Fri09192014

News

Meet the Mountain View City Council candidates

Meet the Mountain View City Council candidates


Nine candidates have filed to run for three open seats on the Mountain View City Council in the Nov. 4 election – none of them incumbents. The Town Crier asked them to introduce themselves to readers in the following Q&A format. We knew the...

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Schools

LASD committee looks to rank campus improvement projects

LASD committee looks to rank campus improvement projects


Traci Newell/Town Crier
The Los Altos School District’s newly expanded Facilities Advisory Committee met for the first time last week. The 28-member committee’s first task is to prioritize campus improvement projects.

The Los Altos Scho...

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Community

Sports

New-look Lancers find their footing

New-look Lancers find their footing


Ellie Van Houtte/Town Crier
St. Francis High’s Jenna Adams, left, and Carly Deale attempt to bump the ball Friday night. The juniors combined for 28 kills.

This year’s St. Francis High girls volleyball team faintly resembles last season’s squad ...

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Special Sections

MV Whisman teachers cite low pay

MV Whisman teachers cite low pay


Ellie Van Houtte/Town Crier
An estimated 75 supporters of higher teacher pay turned out for the Sept. 4 Mountain View Whisman School District board meeting.

Teachers, trustees and administrators are recovering from a dramatic Mountain View Whism...

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Business

Skin rejuvenation studio joins Rancho

Skin rejuvenation studio joins Rancho


Ellie Van Houtte/Town Crier
Esthetician Marjan Kashi showcases one of the treatment rooms at her new studio, Pure Serenity Skincare at Rancho Shopping Center. Kashi provides services including microdermabrasion and various light and heat energy the...

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Books

A woman's perspective on the Greatest Generation

A woman's perspective on the Greatest Generation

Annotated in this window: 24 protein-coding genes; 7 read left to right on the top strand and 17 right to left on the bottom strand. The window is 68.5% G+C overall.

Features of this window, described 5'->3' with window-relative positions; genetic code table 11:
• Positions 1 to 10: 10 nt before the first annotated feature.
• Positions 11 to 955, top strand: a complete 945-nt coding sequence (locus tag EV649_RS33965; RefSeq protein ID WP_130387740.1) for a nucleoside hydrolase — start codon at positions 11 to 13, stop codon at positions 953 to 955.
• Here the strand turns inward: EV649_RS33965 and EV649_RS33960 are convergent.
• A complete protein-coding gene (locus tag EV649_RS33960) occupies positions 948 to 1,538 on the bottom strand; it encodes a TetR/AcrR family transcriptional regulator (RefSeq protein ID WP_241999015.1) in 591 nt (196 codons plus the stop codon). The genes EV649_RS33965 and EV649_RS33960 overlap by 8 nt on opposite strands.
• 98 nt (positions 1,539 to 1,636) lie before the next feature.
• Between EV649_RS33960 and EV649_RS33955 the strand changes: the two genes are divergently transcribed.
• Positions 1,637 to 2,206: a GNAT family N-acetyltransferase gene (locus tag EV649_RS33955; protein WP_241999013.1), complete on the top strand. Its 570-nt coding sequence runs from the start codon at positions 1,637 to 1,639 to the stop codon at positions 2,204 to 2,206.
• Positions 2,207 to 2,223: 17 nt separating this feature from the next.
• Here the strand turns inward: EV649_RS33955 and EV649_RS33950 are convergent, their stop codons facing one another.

During World War II, Virgilia Short Witzel, a young mother and U.S. Navy officer’s wife, grappled on the home front in Menlo Park with wartime rationing, shortages and loneliness. During the ensuing Cold War, she experienced adventure and misadventur...

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People

JERALD (JERRY) NELSON CHRISTIANSEN

JERALD (JERRY) NELSON CHRISTIANSEN

Resident of San Jose and Los Altos, California

July 21, 1931 to August 4, 2014

Born in Arimo, Idaho, to Jerald Emmett and Rebecca Henderson Nelson Christiansen. Raised in Davis and Riverside, California, with summers in Downey, Idaho, and in Loga...

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Travel

LA photographer spends a night with cranes – and moose – in Alaska

LA photographer spends a night with cranes – and moose – in Alaska


Sandy Powell/Special to the Town Crier
Los Altos resident and bird photographer Sandy Powell recently visited Homer, Alaska, to photograph Sandhill cranes, below. While there, Powell also encountered moose, left.

Los Altos resident Sandy Powell, a...

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Stepping Out

Pear puts on a pair of plays

Pear puts on a pair of plays


J. Smith/Special to the Town Crier
Dan Kapler (as Teddy) and Betsy Kruse Craig (Trish) star in Pear Avenue Theatre’s “House.”

The Pear Avenue Theatre production of two interlocking comedies by Alan Ayckbourn – “House&...

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Spiritual Life

Back to Church Sunday offers opportunity to recommit

The children in Los Altos are back to school, and I can still hear parents cheering. Summer is officially over, even if the calendar doesn’t quite think so.

Parents have attended Back to School nights to meet their children’s teachers. B...

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Magazine